- Archer Farms Buffalo Macaroni & Cheese (made with real blue cheese and spicy cayenne red pepper sauce)
- Archer Farms Midnight Blend popcorn with blue corn kernels
- Summer Oreos, seems to be the original flavour but the stuffing is dyed blue
- Laughing Cow Light — Blue cheese wedges
- Trader Joe’s Blue Granite Jack Cheese slices
Blue Granite Jack Cheese Slices
The obvious one to start with for me was the grilled cheese, using a slice of blue jack instead of that awful processed orange-yellow “cheddar” cheese. The substitution went over quite well. With the jack cheese blended in, the slice is squishy when melted and delightfully a little resistant to the bite.
But NPY and I can’t eat 8 grilled cheese sandwiches so three slices went into an Alfredo Blue recipe. I suspected the jack part of the cheese would mess up the recipe and it did indeed, melting into clumps I couldn’t break apart. The recipe still came out beautifully with a wicked pungent zing to the classic dish.
Midnight Blend popcorn
Pop some Midnight Blend alone? Pop some regular popcorn with it to compare? I mixed it together figuring I could pull out the blue ones to photograph, making work for myself. But when it was done popping, I was grateful for the mixture because then you can contrast–if you squint–the two kernels. Midnight Blend are the starched blue-white colour ones while the regular popcorn has a yellowish tinge.
As for the taste, it’s difficult for me to pinpoint what the Midnight Blend tastes like. Not as nutty as regular popping corn, more light on the palate. That’s all I can describe of it. Aesthetically, Midnight Blend is a winner: it’s like putting 95 bright white paper next to your usual paper stock.
Buffalo Mac ‘n’ Cheese
The pasta that comes with the Archer Farms (Target house brand) Buffalo Mac ‘n’ Cheese were “gourmet”: fatter, short, macaroni tubes. This shape might mean that less water gets stuck in the pasta canal when you try to drain it. Except the instructions for preparation just indicates to cook the pasta in the sauce in a pot, no draining required.
The pasta dinner was quite nice. The sauce was not too salty and quite pungent from the blue cheese when it came down to it. As promised, there was a touch of heat that lingered from the cayenne pepper.
Laughing Cow Light Blue Cheese wedge
There is something quite ceremonious about opening up a box of Laughing Cow wedges, pulling the red string around the circumference of the container to break the tape and separate the top lid, pulling the red tab to magically peel off the top of the wedge. And it spreads with such ease.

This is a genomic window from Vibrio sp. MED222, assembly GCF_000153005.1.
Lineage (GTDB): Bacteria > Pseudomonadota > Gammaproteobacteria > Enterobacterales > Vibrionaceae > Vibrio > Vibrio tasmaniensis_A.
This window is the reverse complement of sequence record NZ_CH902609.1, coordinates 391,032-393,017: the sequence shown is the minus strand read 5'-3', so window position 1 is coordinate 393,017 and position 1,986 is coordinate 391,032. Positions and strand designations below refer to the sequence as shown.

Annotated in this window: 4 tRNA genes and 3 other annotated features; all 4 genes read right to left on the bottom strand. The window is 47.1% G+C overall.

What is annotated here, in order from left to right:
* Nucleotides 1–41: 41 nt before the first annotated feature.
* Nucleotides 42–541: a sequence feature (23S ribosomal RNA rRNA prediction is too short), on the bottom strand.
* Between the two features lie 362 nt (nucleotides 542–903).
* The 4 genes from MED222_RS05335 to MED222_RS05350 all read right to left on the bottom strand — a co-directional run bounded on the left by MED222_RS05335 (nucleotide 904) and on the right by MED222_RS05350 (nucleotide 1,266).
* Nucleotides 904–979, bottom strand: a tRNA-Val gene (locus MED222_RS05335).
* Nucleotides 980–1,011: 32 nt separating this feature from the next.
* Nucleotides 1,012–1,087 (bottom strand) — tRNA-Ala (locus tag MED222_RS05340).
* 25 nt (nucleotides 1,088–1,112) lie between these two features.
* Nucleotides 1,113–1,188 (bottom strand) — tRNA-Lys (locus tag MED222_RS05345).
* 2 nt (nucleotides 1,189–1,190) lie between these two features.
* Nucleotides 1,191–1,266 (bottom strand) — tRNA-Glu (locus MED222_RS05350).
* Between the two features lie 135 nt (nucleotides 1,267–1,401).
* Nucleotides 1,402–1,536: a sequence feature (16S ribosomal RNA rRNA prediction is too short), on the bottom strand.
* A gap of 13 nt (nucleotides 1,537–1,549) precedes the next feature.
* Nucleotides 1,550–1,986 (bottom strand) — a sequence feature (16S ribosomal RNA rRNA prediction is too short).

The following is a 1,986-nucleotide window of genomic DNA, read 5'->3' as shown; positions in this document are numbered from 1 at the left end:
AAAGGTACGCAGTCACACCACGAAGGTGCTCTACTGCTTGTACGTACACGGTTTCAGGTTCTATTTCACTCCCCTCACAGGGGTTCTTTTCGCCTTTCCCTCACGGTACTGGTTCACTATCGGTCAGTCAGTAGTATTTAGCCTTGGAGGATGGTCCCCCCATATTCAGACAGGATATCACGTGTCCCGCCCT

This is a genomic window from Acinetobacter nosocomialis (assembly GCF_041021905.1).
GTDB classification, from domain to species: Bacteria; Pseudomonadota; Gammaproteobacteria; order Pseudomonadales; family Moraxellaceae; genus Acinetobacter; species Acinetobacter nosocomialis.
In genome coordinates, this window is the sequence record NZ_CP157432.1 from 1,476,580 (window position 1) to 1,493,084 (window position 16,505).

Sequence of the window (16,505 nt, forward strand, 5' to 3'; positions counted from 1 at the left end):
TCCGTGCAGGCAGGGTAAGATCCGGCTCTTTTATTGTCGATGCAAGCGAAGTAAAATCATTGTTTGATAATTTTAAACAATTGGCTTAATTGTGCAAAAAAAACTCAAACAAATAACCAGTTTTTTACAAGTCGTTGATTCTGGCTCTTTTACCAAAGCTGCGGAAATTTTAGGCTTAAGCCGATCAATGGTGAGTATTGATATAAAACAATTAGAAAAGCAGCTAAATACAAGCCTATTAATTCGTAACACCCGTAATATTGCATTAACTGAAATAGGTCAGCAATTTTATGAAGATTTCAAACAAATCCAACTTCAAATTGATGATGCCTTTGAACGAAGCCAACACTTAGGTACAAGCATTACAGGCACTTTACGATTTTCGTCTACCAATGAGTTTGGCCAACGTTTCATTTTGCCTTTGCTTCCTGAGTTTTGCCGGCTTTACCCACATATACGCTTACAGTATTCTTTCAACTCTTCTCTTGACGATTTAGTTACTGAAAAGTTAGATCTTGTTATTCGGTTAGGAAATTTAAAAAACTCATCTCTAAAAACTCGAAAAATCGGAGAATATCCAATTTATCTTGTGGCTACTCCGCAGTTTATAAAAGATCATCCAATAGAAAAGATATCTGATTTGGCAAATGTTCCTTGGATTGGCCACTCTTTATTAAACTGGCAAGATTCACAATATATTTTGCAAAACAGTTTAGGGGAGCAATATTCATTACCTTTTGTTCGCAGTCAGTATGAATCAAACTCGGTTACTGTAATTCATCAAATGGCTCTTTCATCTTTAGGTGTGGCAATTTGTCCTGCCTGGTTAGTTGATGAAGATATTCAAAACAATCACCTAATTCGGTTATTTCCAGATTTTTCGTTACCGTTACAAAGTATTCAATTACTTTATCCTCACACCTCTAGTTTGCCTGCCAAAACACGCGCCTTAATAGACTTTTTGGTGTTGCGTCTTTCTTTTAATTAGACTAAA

The blue cheese wedge is one of the least “blue” of the Blue Food, as in there were no blue cheese flecks, but there is a distinct blue cheese aroma. When actually eating it, the blue cheese taste was much more faint, overpowered by whatever the underlying cheese product might be. The website recommends spreading it with fresh pear slices and walnuts… it sounds like a super idea and method to get in fruit and nuts.
That reminds me of a really great baguette sandwich I had at Finch’s that had a blue component: a fresh-baked baguette topped with blue Brie, Anjou pear, prosciutto, roasted walnuts, oil, and vinegar. I usually do not like prosciutto but apparently it just has to be in the right company.
Summer Edition Blue Oreos
These are really blue! It was marvelous opening the package. Each Oreo cookie is also imprinted with five different summer-happy messages. Taste? I thought the first one I ate was less sweet than a regular Oreo but it was just the blue affecting my taste buds. Subsequent Oreos tasted as perfect as the original flavour.
How do you eat your Oreos? I dunk mine in milk until they soften (and hopefully do not disintegrate and drop into the cup), pop it in my mouth, then take another gulp of milk to soften the part that did not get dipped, where my fingers were. Blue bliss!
While I marveled at the Blue Theme, Lil’ Sis was not so impressed. You can imagine that blue food isn’t quite natural-looking and can be unappealing to most people with sensibility. So it’s just as well that most of the Blue Foods (save for the processed treat, Oreos) were not really blue out of the package or when cooked!